does not require a
height attribute, but it has its
uses. The main use for specifying the
width) is to improve
the experience for a user while a page is loading. If the dimensions are
specified in the markup, as the page is loaded the space required for the
object is ‘reserved’ by the browser; without this information, the browser
does not know how big the object is and cannot allocate the necessary
space. On a slow-loading page, the effect can be quite disturbing as
content is constantly re-flowed as each new object appears on the page.
The downside of specifying a
width) is that if you later decide to update an
embedded file that is used site-wide it would require changing all the
dimension attributes for each page. Depending on how your web site is
managed (manually, template-driven, CMS, server-side includes), this may
be a minor niggle or a real issue for you. It is a case of weighing up the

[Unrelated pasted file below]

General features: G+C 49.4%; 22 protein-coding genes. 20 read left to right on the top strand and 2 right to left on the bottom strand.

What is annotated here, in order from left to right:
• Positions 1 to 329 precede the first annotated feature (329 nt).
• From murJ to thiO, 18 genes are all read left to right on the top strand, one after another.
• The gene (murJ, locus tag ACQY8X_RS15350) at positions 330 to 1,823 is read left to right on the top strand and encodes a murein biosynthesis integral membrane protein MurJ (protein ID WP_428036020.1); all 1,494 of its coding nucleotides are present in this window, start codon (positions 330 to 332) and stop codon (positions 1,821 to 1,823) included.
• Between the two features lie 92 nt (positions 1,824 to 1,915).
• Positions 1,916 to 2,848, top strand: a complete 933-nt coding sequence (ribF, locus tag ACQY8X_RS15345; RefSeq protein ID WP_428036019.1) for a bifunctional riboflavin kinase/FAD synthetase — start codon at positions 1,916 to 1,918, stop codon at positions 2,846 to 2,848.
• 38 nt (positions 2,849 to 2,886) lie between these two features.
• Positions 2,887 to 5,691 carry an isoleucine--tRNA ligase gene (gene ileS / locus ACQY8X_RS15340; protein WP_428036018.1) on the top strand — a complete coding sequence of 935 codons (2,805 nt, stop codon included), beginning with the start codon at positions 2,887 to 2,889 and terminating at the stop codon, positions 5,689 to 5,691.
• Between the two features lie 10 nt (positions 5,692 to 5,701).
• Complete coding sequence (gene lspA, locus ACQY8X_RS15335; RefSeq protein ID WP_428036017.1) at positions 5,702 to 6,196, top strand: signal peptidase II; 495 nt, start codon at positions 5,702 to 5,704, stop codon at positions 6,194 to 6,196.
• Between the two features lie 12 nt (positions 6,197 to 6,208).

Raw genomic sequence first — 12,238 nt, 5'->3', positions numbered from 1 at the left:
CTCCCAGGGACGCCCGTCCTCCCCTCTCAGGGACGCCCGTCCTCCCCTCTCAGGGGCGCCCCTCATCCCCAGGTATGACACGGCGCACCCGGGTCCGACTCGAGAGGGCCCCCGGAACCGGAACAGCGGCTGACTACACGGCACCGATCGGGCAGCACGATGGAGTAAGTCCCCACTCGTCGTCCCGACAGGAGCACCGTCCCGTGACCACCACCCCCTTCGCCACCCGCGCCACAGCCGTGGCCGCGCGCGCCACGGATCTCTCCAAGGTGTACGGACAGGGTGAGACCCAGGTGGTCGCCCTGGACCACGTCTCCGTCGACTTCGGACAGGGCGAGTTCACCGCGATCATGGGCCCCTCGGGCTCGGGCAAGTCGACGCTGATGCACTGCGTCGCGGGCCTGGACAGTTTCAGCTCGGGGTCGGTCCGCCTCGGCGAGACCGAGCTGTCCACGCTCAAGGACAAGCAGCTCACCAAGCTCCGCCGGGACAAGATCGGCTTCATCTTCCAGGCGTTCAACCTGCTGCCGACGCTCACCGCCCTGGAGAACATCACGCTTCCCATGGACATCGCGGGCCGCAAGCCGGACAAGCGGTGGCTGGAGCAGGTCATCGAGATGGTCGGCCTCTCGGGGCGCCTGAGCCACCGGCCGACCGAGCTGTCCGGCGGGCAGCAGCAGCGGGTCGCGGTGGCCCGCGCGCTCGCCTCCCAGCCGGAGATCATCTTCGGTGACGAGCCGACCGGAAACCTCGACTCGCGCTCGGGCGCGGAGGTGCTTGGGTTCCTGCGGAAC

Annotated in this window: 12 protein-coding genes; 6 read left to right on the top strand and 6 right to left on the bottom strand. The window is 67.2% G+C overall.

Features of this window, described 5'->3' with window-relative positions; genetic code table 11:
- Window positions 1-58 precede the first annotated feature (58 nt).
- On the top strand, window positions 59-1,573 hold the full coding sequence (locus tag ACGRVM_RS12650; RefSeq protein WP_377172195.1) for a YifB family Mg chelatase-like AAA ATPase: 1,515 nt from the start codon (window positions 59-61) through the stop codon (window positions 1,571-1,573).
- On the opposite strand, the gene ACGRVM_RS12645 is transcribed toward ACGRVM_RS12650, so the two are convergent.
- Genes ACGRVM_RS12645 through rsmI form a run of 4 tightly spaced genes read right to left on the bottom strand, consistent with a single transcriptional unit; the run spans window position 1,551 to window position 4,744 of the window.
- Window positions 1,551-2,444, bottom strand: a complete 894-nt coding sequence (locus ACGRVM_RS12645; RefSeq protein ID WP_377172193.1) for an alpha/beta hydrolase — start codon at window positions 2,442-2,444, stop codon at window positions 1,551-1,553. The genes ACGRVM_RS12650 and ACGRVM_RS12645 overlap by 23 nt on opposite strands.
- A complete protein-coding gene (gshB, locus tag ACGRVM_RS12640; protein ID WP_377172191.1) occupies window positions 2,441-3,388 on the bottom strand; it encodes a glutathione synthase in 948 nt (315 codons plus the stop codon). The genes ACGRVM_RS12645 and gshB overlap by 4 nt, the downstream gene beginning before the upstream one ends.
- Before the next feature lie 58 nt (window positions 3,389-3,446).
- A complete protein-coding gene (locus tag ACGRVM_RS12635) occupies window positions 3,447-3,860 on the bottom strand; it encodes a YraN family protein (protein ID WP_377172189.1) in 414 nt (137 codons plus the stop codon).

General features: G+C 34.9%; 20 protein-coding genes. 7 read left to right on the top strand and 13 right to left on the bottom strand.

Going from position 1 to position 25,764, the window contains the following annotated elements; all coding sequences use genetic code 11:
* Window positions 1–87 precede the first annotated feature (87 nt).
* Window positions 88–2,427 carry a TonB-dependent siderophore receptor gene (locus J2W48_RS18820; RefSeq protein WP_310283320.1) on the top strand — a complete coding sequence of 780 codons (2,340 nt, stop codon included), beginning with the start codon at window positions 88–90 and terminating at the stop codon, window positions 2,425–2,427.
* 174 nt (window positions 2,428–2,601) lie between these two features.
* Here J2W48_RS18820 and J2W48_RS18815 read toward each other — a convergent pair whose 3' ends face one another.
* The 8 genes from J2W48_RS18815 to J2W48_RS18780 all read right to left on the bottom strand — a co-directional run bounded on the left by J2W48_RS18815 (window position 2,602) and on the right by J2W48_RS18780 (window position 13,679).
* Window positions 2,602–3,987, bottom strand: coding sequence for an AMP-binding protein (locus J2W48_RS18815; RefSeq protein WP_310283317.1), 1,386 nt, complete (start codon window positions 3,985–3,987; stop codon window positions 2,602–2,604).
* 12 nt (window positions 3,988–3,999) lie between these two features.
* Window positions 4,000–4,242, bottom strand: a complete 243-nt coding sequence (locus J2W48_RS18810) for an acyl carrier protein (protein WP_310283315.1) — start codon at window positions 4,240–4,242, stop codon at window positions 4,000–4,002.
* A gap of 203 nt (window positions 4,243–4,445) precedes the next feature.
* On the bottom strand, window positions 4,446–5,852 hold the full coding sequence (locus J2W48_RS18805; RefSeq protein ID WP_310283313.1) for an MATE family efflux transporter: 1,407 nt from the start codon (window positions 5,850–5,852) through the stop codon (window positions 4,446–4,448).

pros and cons.
height attribute is set
by itself, but no
width attribute is set, the image
will be rescaled proportionally. And depending on the type of content in
embed and the browser rendering it, if
non-proportional dimensions are specified (e.g. a 200 x 200 pixel object
is set to 100 and 300 pixels in height and width respectively), the
results vary (image objects can be stretched/squashed just as they can
when applied using the
img element, but multimedia
objects may not distort in the same way).
attribute set to
<embed src="giant-grasshopper.jpg" width="300" height="100"></embed>
A number representing the height of the object in pixels.
The compatibility of
this attribute is dependent on the type of object. For image type objects,
there is reasonable cross-browser support for the
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